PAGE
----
Privacy-first medical apps protect civil liberties and freedom of movement for the majority

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Big Brother Watch campaign based on false assumptions, according to Mark Shaw, CEO of Tento Applied Sciences

The debate around Covid vaccine passports and individual freedoms hit the headlines again this week, with MPs on both sides of the House of Commons set to defy the government’s latest plans to introduce Covid jab passports over civil liberties concerns. Numerous MPs have already signed the Big Brother Watch declaration against “Covid status certification to deny individuals access to general services, businesses or jobs” in recent months. And The Guardian reports that more MPs said “they were unlikely to back such a move, especially if it remained a vaccine-only pass that did not recognise a negative test result or evidence of antibodies.”

Safety and freedom of movement for the majority

“Big Brother Watch puts forward a compelling argument based around civil liberties, but some of the assumptions they make are simply incorrect,” says Mark Shaw, CEO of Tento Applied Sciences. “For example, the BBW campaign claims that all Covid passes are discriminatory, counterproductive and would lead to British citizens having to share personal health information with anyone in authority, from bouncers to bosses. However, there are already privacy-first digital wallets that give individuals the freedom to store and share anonymised medical documents, OHS certificates, work credentials and other types of documentation quickly, simply, and securely.

“I wholeheartedly agree that individuals should not be required to share their own personal health information with unknown third parties or with anyone in authority who demands it. But I strongly disagree with the suggestion that ‘events and businesses are either safe to open for everyone, or no one’. It creates a false dichotomy that either everyone is safe, or nobody is safe. If employers or event organisers don’t take action to properly manage workplace or venue safety, then they risk curtailing the safety and freedom of movement for the majority. This is why, for example, we are already working closely with the construction, film/TV production  and airline industries to develop secure and privacy-first digital tools that enable freedom of travel, freedom of access, and freedom to work for all. We create a trust chain between the relevant stakeholders.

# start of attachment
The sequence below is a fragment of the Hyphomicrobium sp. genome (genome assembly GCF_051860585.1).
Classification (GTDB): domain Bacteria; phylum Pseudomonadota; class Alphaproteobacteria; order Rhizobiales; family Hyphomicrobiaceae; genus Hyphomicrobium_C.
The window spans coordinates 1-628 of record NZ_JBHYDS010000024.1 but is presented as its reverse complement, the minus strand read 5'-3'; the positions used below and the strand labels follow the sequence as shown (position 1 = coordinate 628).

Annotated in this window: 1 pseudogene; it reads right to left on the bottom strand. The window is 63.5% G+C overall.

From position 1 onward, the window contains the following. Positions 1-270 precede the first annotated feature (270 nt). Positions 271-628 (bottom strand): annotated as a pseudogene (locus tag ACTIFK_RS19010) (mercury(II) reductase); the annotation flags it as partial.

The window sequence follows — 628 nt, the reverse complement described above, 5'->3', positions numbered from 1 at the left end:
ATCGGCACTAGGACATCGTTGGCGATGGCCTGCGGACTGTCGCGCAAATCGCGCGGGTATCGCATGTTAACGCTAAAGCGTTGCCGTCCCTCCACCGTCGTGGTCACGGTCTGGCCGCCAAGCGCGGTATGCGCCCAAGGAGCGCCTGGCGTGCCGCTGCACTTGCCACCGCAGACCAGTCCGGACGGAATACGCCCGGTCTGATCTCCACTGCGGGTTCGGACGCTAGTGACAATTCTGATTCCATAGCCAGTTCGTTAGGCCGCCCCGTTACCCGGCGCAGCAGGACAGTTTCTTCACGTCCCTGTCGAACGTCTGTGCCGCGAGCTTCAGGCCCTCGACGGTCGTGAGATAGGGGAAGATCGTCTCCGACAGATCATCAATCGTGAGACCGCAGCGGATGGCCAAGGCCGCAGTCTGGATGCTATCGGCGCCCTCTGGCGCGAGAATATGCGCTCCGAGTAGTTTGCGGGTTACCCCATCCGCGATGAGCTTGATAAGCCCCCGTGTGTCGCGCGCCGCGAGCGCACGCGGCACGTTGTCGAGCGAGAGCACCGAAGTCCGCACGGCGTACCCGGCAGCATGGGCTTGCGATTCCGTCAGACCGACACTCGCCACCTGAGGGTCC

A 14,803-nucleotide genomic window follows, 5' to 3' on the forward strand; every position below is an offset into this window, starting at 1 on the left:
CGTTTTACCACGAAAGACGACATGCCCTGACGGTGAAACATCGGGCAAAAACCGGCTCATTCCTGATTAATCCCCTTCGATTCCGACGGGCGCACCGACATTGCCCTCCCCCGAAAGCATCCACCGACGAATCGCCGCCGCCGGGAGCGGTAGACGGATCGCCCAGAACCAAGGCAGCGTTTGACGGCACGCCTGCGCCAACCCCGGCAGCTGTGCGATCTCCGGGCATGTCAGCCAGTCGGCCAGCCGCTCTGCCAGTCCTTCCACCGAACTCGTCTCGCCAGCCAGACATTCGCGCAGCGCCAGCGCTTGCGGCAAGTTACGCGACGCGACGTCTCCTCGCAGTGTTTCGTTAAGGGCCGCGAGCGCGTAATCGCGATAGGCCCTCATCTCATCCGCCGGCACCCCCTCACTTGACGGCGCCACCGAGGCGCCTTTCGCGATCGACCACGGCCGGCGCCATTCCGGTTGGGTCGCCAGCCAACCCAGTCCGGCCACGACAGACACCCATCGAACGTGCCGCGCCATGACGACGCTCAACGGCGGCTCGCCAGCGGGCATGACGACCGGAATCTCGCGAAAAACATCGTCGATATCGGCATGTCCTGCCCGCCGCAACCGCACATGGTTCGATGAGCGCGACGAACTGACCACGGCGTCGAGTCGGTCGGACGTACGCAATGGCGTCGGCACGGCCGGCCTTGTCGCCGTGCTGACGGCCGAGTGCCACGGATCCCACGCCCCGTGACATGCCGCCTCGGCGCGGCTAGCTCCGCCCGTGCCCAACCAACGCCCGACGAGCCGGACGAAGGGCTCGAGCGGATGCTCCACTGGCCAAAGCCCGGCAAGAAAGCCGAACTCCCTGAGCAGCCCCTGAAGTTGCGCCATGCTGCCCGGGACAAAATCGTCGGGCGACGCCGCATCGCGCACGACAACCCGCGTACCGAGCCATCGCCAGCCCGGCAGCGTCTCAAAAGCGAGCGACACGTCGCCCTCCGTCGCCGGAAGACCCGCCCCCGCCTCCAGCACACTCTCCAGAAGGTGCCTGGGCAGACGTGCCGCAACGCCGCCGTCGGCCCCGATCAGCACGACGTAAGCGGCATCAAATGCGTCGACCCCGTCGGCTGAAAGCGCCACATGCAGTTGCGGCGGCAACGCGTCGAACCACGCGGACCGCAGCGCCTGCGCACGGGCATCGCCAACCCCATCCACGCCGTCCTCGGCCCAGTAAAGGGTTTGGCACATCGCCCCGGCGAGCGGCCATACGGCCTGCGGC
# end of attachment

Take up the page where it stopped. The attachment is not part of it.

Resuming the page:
“The vital point to make is this: innovations in health technology must ensure self-sovereign identity. This means the data held about an individual is owned by the individual and stored on their device. And, in the case of medical data, that data can be delivered from healthcare professionals to the device in an encrypted format, and the user chooses how they share their information.”

Individuals need to take control of their own data

“The BBW campaign argument of ‘individual freedoms versus those in authority’ is misplaced. Individuals now have the freedom to take control of their own health data. They have the freedom to choose how, why and with whom they share their vaccination status (or other personal health information), confidentially and anonymously. Individuals shouldn’t need to go into their medical records every time they are required to prove they have been vaccinated or tested. They need something they can show that is verified and that they can use. Something that is secure, something that only that individual has access to and that they can use as they see fit. And when they choose to share that proof, to access an event or a business, they need to be sure that their data is fully anonymised, not pseudonymised* or giving away any personally identifiable information.

“This is why privacy-first medical apps such as the Tento Wallet use cryptographic hashing and anonymous ID to ensure that information remains private and secure. Users have full control and can choose to share their vaccination status or medical cert without having to share any personally identifiable information. They do this at the tap of a screen, sharing an anonymised, one-time, temporary QR code that expires after several seconds.

“Digitising this process and giving individuals the freedom to access their vaccination and other health or personal data simply and securely is the first step to maintaining the civil liberties and freedom of movement for the majority.”

For further information, go to the Tento Applied Sciences website at www.tentoas.com  

*”Where data has been anonymised, the original information should be securely deleted to prevent any reversing of the ‘anonymisation’ process. In most cases, if this deletion does not take place then the data is classified as ‘pseudonymised’ rather than ‘anonymised’, and is still considered personal data.” https://www.dataprotection.ie/en/dpc-guidance/anonymisation-pseudonymisation 

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